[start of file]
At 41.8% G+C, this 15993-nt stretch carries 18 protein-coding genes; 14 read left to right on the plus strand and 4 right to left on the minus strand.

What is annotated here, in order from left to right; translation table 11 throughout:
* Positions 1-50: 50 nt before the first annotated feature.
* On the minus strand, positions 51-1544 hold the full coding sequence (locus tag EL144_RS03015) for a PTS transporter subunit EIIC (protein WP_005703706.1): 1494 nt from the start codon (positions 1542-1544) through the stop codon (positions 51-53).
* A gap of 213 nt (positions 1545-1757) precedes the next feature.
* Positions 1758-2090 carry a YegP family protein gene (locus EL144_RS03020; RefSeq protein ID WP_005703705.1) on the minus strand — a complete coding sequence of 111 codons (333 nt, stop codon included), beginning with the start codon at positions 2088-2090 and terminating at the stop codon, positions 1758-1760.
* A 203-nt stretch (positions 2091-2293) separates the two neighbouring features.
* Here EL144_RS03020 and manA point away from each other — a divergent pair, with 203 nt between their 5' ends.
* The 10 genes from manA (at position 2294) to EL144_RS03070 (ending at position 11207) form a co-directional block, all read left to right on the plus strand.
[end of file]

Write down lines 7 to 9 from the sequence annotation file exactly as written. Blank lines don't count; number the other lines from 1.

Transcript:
* A 203-nt stretch (positions 2091-2293) separates the two neighbouring features.
* Here EL144_RS03020 and manA point away from each other — a divergent pair, with 203 nt between their 5' ends.
* The 10 genes from manA (at position 2294) to EL144_RS03070 (ending at position 11207) form a co-directional block, all read left to right on the plus strand.